A new study from the University of Surrey reports that changes in sleep-wake cycles have a stronger impact on women than men, greatly affecting their cognition and accuracy when performing cognitive tasks


When is the last time you got a full eight hours of sleep? If you can’t recall it off the top of your head, you might be in some trouble. Current scientific journals are filled with studies linking sleep deprivation and problems with proper functioning (like alertness, mood, attention, and memory). Studies have successfully connected sleep duration and a number of serious health problems, including obesity, diabetes, hypertension, and depression. Drowsiness in sleep-deprived drivers is likely the cause of more than 100, 000 crashes, 71, 000 injuries and more than 1, 500 deaths each year. More than 40 million Americans report having sleep problems; and yet, many of us still do not get a good night’s sleep.

Despite habitually staring at the clock on the computer screen (waiting for it to hit 5:00pm to clock out), our bodies have their own biological clock: a circadian clock. Circadian clocks drive our circadian rhythms, any biological process that displays a built-in oscillation of about 24 hours. Circadian rhythms are important in determining the sleeping and feeding patterns of all animals, including humans. They regulate our sleep-wake cycles (the cycle of sleeping and wakefulness) through the release of hormones; but these rhythms can be disrupted by environmental factors. Stress, drugs, shift work, and jet lag can all impact our circadian rhythms, and therefore our sleep-wake cycles.

Sex differences in human circadian rhythms have been previously noted; women reportedly have earlier timing and longer duration of sleep, more slow-wave (deep) sleep, and shorter circadian periods of body temperature and melatonin (sleep hormone) rhythms. Although sex differences in circadian rhythms have been noted, the impact of a disturbed sleep-wake cycle on men versus women is not clearly understood.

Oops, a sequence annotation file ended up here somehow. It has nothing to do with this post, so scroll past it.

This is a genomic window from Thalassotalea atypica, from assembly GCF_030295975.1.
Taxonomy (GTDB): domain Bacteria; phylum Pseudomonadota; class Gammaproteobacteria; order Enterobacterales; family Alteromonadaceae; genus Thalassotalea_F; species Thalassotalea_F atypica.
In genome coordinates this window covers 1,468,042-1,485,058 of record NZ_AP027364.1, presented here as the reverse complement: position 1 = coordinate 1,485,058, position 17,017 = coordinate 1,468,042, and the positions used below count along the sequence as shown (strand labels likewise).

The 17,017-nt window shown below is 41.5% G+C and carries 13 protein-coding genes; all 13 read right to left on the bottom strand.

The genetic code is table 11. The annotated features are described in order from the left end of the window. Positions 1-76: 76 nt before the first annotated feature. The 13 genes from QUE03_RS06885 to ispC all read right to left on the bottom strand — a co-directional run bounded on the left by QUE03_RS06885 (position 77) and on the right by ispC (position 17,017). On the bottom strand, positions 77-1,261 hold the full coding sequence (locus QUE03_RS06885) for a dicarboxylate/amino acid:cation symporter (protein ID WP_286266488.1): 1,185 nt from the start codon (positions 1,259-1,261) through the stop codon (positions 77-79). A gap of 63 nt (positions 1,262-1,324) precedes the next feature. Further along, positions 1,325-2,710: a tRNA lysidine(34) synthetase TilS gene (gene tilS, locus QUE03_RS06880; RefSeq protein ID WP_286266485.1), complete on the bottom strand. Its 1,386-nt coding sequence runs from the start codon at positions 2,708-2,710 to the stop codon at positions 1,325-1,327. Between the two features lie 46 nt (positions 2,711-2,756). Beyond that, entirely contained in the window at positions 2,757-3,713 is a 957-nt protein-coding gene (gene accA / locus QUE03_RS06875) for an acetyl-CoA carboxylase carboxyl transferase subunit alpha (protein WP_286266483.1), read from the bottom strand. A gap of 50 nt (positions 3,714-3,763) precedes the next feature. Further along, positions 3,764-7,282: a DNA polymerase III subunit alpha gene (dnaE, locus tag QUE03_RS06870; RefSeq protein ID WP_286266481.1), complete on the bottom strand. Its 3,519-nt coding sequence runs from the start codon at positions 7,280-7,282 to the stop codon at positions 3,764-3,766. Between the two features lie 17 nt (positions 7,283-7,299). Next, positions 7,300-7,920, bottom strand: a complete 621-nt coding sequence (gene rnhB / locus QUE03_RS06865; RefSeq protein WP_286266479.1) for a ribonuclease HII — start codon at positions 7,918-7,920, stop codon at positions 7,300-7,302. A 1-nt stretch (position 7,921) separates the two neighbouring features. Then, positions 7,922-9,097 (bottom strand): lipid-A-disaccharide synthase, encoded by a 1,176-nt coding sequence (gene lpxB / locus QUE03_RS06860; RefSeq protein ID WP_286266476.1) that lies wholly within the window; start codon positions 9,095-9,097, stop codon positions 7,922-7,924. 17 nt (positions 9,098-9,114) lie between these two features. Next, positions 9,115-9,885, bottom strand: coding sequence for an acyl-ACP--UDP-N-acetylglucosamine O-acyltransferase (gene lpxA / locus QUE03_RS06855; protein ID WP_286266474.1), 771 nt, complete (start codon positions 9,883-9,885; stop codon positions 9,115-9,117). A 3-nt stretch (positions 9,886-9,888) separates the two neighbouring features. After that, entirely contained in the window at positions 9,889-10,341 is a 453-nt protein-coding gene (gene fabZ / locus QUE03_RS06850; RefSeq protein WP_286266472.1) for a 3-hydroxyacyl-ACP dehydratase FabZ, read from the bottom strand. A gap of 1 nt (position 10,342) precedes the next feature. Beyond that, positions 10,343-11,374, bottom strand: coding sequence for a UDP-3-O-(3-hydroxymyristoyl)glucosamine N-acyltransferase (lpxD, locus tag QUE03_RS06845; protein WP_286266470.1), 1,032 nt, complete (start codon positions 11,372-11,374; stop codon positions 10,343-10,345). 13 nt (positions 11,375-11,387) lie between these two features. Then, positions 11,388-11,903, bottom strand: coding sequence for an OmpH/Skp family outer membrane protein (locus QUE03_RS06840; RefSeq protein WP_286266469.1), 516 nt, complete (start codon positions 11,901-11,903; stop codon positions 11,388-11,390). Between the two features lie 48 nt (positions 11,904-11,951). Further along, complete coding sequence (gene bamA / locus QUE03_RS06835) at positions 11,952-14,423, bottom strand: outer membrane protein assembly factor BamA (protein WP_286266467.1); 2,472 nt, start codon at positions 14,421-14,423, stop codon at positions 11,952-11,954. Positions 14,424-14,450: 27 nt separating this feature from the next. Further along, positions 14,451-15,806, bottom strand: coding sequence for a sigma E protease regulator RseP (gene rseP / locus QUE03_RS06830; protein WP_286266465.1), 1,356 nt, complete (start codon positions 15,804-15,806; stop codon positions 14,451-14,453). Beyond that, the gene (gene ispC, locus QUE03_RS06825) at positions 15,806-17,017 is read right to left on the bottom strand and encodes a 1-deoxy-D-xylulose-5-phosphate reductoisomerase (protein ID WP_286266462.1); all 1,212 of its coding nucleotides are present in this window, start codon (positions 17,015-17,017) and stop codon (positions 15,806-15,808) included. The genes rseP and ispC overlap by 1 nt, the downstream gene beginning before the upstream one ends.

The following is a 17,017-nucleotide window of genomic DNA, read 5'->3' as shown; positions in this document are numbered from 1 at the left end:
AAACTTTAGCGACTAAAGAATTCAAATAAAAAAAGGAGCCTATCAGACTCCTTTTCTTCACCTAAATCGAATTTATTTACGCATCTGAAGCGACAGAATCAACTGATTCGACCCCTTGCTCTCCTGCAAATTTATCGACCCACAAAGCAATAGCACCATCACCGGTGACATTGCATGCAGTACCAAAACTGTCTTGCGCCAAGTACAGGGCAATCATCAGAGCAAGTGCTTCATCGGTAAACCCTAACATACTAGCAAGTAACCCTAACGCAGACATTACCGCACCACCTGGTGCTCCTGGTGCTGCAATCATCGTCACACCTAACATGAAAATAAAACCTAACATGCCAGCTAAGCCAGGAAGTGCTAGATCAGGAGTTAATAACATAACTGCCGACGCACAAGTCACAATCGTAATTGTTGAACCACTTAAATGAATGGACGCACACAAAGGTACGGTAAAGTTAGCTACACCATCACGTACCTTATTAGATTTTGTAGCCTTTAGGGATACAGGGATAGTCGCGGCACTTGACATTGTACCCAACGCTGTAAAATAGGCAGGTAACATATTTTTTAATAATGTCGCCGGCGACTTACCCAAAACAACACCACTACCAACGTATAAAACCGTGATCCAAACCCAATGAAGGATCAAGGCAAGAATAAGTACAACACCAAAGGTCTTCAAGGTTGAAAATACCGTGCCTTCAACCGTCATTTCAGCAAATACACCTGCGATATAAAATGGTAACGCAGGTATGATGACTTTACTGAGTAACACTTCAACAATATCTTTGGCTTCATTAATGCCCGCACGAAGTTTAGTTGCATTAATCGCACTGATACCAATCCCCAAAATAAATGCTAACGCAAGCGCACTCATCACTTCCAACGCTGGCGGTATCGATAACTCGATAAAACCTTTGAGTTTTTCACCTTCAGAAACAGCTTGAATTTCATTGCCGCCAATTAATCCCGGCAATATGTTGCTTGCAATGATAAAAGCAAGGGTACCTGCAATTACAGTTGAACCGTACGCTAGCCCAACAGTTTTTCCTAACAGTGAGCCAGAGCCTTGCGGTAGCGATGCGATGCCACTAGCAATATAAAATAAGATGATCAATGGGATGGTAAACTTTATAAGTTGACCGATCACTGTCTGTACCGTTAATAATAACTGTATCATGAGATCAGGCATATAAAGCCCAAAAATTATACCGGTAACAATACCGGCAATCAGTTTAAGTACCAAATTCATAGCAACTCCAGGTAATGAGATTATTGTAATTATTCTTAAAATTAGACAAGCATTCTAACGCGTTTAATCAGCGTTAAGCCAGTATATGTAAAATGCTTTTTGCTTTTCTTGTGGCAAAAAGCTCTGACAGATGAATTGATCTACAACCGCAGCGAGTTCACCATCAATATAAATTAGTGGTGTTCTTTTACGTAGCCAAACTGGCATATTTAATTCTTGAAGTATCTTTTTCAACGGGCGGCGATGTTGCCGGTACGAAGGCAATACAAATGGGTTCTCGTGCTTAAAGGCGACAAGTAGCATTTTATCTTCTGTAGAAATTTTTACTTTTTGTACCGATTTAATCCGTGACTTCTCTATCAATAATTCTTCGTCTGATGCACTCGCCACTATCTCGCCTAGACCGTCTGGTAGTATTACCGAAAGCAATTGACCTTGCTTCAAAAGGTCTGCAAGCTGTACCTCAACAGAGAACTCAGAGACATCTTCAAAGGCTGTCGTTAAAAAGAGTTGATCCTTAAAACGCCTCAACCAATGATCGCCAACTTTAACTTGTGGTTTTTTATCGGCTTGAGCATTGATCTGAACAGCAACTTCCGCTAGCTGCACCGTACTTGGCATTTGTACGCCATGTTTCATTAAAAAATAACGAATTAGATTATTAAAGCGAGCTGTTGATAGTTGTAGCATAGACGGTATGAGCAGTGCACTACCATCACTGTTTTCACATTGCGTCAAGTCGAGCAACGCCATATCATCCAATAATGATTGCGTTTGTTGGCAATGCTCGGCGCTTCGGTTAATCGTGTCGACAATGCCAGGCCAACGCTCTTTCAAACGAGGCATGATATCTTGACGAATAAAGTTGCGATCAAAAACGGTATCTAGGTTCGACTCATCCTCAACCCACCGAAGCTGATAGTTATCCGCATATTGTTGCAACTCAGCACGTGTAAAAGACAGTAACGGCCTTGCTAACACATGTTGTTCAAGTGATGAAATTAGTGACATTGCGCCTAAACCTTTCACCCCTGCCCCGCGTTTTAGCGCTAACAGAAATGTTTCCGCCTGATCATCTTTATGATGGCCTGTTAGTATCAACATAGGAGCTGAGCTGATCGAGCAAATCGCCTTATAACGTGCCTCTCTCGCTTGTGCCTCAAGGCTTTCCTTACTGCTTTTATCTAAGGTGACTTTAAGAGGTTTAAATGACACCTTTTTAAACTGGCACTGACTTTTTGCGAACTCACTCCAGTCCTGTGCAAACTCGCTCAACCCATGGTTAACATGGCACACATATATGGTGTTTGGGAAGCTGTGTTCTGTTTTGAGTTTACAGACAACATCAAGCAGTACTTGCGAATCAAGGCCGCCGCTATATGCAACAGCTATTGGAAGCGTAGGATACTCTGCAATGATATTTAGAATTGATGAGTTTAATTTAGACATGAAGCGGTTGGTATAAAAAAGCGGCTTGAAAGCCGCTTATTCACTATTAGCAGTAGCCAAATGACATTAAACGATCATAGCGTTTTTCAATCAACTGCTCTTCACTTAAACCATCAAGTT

A new study published in Proceedings of the National Academy of Sciences has reported that there may in fact be a difference in the impact of disturbed sleep-wake cycles on both sexes. 16 men and 18 women were recruited for this study, and researchers forcibly desynchronized their circadian rhythms. Participants were placed on 28-hour days in a controlled environment without natural light-dark cycles. They were instructed to stay awake longer than normal, and were asked to perform tasks at adverse circadian phases (times when we are normally asleep). Researchers then observed how a changed circadian rhythm impacted self-reported levels of sleepiness, cognition, and accuracy, speed and effort when completing cognitive tasks.

Researchers determined that disrupting sleep-wake cycles had a larger impact on the women participating in the study. Accuracy deteriorated more in the women than in the men, but women were less likely to report being sleepy. As well, sleep deprivation had a bigger impact on the women’s effort and cognition, especially during the early morning hours. There was no difference in speed for men and women when completing the tasks.

Researchers suggest that this study could explain why women are more likely to be at risk for occupational injuries during extended work shifts, nonstandard shifts and changing shifts. The increase in cognitive impairment during the early morning hours coincides with the end of a typical over-night shift. Researchers report that these findings could have large implications for women who have night shifts, who have reoccurring shift changes, or who are experiencing jetlag.




Written By: Alexandra Lostun, BSc

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